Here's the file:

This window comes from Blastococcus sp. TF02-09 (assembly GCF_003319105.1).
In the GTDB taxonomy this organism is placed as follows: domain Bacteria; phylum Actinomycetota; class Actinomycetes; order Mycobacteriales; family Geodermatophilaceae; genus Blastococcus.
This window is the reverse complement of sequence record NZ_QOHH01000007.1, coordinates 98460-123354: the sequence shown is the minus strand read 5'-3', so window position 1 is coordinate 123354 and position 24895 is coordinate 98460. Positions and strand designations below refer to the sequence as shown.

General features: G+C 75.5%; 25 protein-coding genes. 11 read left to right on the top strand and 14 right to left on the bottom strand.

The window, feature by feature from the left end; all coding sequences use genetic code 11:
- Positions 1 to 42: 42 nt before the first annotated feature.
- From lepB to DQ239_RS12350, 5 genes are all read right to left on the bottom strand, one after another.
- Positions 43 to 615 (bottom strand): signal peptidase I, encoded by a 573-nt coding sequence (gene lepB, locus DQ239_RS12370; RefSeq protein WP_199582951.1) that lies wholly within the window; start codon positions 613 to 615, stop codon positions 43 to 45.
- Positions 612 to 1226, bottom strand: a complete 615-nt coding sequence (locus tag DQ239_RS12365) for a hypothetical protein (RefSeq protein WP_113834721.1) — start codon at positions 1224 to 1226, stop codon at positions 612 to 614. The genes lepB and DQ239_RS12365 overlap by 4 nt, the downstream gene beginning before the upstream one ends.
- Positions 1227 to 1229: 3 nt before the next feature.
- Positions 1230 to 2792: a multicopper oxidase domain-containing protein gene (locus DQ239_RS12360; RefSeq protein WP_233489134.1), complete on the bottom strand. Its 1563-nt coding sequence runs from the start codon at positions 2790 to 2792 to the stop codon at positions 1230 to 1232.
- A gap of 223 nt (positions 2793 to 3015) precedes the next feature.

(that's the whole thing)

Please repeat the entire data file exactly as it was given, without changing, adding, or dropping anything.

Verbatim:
This window comes from Blastococcus sp. TF02-09 (assembly GCF_003319105.1).
In the GTDB taxonomy this organism is placed as follows: domain Bacteria; phylum Actinomycetota; class Actinomycetes; order Mycobacteriales; family Geodermatophilaceae; genus Blastococcus.
This window is the reverse complement of sequence record NZ_QOHH01000007.1, coordinates 98460-123354: the sequence shown is the minus strand read 5'-3', so window position 1 is coordinate 123354 and position 24895 is coordinate 98460. Positions and strand designations below refer to the sequence as shown.

General features: G+C 75.5%; 25 protein-coding genes. 11 read left to right on the top strand and 14 right to left on the bottom strand.

The window, feature by feature from the left end; all coding sequences use genetic code 11:
- Positions 1 to 42: 42 nt before the first annotated feature.
- From lepB to DQ239_RS12350, 5 genes are all read right to left on the bottom strand, one after another.
- Positions 43 to 615 (bottom strand): signal peptidase I, encoded by a 573-nt coding sequence (gene lepB, locus DQ239_RS12370; RefSeq protein WP_199582951.1) that lies wholly within the window; start codon positions 613 to 615, stop codon positions 43 to 45.
- Positions 612 to 1226, bottom strand: a complete 615-nt coding sequence (locus tag DQ239_RS12365) for a hypothetical protein (RefSeq protein WP_113834721.1) — start codon at positions 1224 to 1226, stop codon at positions 612 to 614. The genes lepB and DQ239_RS12365 overlap by 4 nt, the downstream gene beginning before the upstream one ends.
- Positions 1227 to 1229: 3 nt before the next feature.
- Positions 1230 to 2792: a multicopper oxidase domain-containing protein gene (locus DQ239_RS12360; RefSeq protein WP_233489134.1), complete on the bottom strand. Its 1563-nt coding sequence runs from the start codon at positions 2790 to 2792 to the stop codon at positions 1230 to 1232.
- A gap of 223 nt (positions 2793 to 3015) precedes the next feature.